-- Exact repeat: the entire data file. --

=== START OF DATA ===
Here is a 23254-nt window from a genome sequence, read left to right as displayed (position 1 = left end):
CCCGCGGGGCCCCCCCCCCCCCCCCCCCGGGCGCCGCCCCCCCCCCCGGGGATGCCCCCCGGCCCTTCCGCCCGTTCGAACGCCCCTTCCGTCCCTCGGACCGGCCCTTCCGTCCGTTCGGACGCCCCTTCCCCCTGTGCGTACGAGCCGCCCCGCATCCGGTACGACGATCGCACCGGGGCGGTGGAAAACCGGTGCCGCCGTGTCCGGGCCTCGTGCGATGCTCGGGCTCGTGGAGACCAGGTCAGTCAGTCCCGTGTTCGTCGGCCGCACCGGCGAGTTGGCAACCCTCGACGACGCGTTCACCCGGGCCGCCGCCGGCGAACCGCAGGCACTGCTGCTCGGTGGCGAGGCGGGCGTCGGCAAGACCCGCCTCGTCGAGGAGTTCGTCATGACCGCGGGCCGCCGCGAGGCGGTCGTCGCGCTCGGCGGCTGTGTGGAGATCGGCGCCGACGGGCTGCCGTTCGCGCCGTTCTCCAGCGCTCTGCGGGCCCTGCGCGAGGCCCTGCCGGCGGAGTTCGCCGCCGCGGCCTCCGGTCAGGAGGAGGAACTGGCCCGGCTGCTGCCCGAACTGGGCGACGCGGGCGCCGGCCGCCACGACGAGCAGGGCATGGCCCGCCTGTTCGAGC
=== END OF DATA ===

Here is a 23254-nt window from a genome sequence, read left to right as displayed (position 1 = left end):
CCCGCGGGGCCCCCCCCCCCCCCCCCCCGGGCGCCGCCCCCCCCCCCGGGGATGCCCCCCGGCCCTTCCGCCCGTTCGAACGCCCCTTCCGTCCCTCGGACCGGCCCTTCCGTCCGTTCGGACGCCCCTTCCCCCTGTGCGTACGAGCCGCCCCGCATCCGGTACGACGATCGCACCGGGGCGGTGGAAAACCGGTGCCGCCGTGTCCGGGCCTCGTGCGATGCTCGGGCTCGTGGAGACCAGGTCAGTCAGTCCCGTGTTCGTCGGCCGCACCGGCGAGTTGGCAACCCTCGACGACGCGTTCACCCGGGCCGCCGCCGGCGAACCGCAGGCACTGCTGCTCGGTGGCGAGGCGGGCGTCGGCAAGACCCGCCTCGTCGAGGAGTTCGTCATGACCGCGGGCCGCCGCGAGGCGGTCGTCGCGCTCGGCGGCTGTGTGGAGATCGGCGCCGACGGGCTGCCGTTCGCGCCGTTCTCCAGCGCTCTGCGGGCCCTGCGCGAGGCCCTGCCGGCGGAGTTCGCCGCCGCGGCCTCCGGTCAGGAGGAGGAACTGGCCCGGCTGCTGCCCGAACTGGGCGACGCGGGCGCCGGCCGCCACGACGAGCAGGGCATGGCCCGCCTGTTCGAGC